Along with directionality, it is important to consider the qi or thermostatic quality of herbs and spices. At first, categorize herbs and spices broadly. Warming spices are the safest and most common, including most of the dried leafy herbs, seed spices and rhizomes such as ginger and turmeric. Cooling kitchen herbs are important because they are relatively less common, but do include mint, parsley, cilantro, and thyme. The hot spices are extremely popular today but are the ones that should be used with the most caution, including not only hot peppers, but also onions and garlic (sometimes also clove). Hot spices are best considered to be medicinal herbs for short term use (acute conditions). They strongly stimulate exocrine fluids (tearing as you slice them, salivating as you taste them and stimulating internal fluid secretion after you have eaten them). Moving internal fluids as they do, they can be useful for immune function (wei qi) if sufficient fluid is available. People with complaints of reflux or urgent hunger (excess stomach fire), signs of dehydration on their tongue or blood/fluid/hormonal deficiency in their pulses should avoid hot spices. 

Although all spices are classified with the same taste in Chinese medicine source books (the term is xin/spicy), in my training that term is usefully differentiated into three types of spicy taste. 

  • Spicy refers mostly to the basic kitchen herbs (e.g., oregano, rosemary, basil), and classic spices such as cinnamon, nutmeg, cumin, coriander seed, etc. These spices can be thought of as stimulating qi; most are warming. 
  • Acrid refers to leafy herbs that are minty or tingling (including mint, shiso, cilantro, lemongrass, etc.). These herbs are often cooling. 
  • Pungent refers to the sharper spices, including bulbs (scallions, onions, garlic), some roots (ginger, turmeric) and the hot peppers (capsicum type, black pepper and Szechuan pepper). The pungent spices are usually warming or hot and go to the blood level. 

Salty is also a taste category in Chinese medicine, including not only salt itself (of various types) but also spices or vegetables that leave a mineral-like sensation on the tongue. In the context of kitchen use, salt can be thought of as representing minerals (one third of the Shen Nong Ben Cao is devoted to mineral use) and can be seen as cooling (minerals are generally cooling). The well-known property of salt to retain water can be used skillfully as in herbal medicine to provide hydration to soften hardnesses that resist clearing. 

Furthermore, the part of the plant a spice comes from is a very early and important criterion for assessing function, either through the law of signature or when careful assessment shows a deviation from what may be expected. Seeds, for example, are the expression of the jing of a plant, and as seeds, usually have a descending directionality (seeds fall). Many seeds—such as sesame seeds—indeed have most of their influence in the lower abdomen, but others have a floating quality (e.g., poppy seeds). In any case, there are common spices from all the parts of plants, providing another method for classifying the kitchen herbs and spices.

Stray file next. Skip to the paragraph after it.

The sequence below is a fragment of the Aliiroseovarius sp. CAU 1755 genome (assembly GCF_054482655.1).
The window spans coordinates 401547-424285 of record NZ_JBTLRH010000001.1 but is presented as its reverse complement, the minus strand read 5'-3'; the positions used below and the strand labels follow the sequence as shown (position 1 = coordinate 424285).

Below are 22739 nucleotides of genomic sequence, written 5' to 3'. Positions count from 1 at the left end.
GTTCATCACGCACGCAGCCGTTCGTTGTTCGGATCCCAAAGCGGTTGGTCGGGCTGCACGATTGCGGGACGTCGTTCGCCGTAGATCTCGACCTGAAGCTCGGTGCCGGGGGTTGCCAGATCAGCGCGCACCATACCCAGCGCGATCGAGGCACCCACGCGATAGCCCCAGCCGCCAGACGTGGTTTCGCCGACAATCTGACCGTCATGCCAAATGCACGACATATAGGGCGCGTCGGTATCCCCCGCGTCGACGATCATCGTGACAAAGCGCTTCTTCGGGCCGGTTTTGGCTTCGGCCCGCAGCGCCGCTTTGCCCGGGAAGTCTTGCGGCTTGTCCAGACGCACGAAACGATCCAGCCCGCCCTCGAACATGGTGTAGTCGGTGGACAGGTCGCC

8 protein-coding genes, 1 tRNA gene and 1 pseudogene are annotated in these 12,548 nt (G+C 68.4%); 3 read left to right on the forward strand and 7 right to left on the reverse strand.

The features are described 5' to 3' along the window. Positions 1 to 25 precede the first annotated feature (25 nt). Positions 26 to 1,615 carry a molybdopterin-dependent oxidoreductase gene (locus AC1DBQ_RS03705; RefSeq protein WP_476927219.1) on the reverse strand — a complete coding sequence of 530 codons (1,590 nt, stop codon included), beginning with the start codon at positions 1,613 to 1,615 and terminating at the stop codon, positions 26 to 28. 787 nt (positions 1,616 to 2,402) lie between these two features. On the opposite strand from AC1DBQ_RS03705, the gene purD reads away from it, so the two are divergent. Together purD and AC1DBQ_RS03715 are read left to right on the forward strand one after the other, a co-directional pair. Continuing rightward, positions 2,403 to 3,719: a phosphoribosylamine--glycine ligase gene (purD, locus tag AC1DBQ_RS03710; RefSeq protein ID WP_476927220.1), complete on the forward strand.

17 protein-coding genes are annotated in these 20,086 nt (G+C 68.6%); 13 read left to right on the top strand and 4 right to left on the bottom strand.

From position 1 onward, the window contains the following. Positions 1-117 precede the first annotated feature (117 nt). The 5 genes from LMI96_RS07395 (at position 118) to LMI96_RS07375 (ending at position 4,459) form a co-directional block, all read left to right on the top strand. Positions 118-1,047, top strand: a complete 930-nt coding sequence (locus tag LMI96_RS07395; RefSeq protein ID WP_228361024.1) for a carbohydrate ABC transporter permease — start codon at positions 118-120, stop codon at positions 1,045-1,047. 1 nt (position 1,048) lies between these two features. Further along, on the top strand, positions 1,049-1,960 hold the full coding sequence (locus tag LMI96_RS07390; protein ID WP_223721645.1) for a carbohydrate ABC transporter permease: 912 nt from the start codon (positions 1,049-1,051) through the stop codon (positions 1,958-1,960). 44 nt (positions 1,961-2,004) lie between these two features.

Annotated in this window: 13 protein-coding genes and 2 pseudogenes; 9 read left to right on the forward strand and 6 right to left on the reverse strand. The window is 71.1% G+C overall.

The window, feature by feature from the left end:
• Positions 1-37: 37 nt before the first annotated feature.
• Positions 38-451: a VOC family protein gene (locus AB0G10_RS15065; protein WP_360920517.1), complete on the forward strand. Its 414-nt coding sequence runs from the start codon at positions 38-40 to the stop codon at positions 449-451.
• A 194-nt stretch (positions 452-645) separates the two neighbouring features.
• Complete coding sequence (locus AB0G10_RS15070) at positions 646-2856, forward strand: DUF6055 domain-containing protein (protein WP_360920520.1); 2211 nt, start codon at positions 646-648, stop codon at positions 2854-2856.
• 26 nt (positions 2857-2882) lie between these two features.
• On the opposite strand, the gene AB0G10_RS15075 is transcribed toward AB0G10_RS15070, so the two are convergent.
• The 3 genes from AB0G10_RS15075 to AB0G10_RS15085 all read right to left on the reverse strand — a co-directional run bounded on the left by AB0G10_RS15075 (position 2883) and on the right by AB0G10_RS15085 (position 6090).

Each spice can be known much more thoroughly, revealing properties and uses that can’t be included in a simplified chart, but seeing things simply is important. In order not to feel overwhelmed by detail, begin by noting qi/thermostatic effect, pairing cooling herbs with warming foods, such as thyme and tarragon with chicken or eggs, or vice versa, pairing warming cinnamon, clove and nutmeg with cooling fruits. Rely on leafy herbs or seed spices to aid digestion and relieve any sense of bloating or stagnation. Differentiating which are the very best kitchen herbs in the moment is less important than beginning to explore them energetically and improving the enjoyment of food. There may be days when an emotional focus is foremost, for example, serving a hearty meal with rosemary and mustard seed to invigorate conversation at a dinner party, using cumin and saffron to encourage sharing of feelings in a smaller setting, or yogurt with vanilla and a splash of rosewater to calm the spirit after a period of high pressure or being too busy. 

In today’s dining culture, strong spices are often greatly overused. Too often, ‘spicy’ only means hot, and dishes stress our systems instead of making skillful use of the wide spectrum of spices (and their functions) available to us today. Even whole cultures are moving toward more extremes of spicy heat. Gradually, individuals will adapt to spice escalation, but the proof is in pulse and tongue diagnosis. For example, on a recent trip to South Korea, I was stunned by the constant use of raw garlic and meals covered in red spices—how much this is a fairly recent escalation was clear during a meal at an old-fashioned restaurant that served the same set-meal since it opened in 1970; this was country food that had well-balanced tastes with a few different hints of heat. Further confusion can arise as common Western health advice to reduce salt intake features recipes relying on overuse of kitchen herbs and spices to add flavor, resulting in dishes that are woefully unbalanced and ultimately do not support health. 

Spices and kitchen herbs are potent players in the kitchen, often closer to medicinal herbs than to the grains, meats, fishes, fruits and vegetables that they enhance. It’s here that we can fine tune the energetics of the meals we offer, using insights from the masters of Chinese medicine along with our awareness of our current needs, cultural backgrounds, and evolving skills.

Recipes 

Homemade Vanilla Extract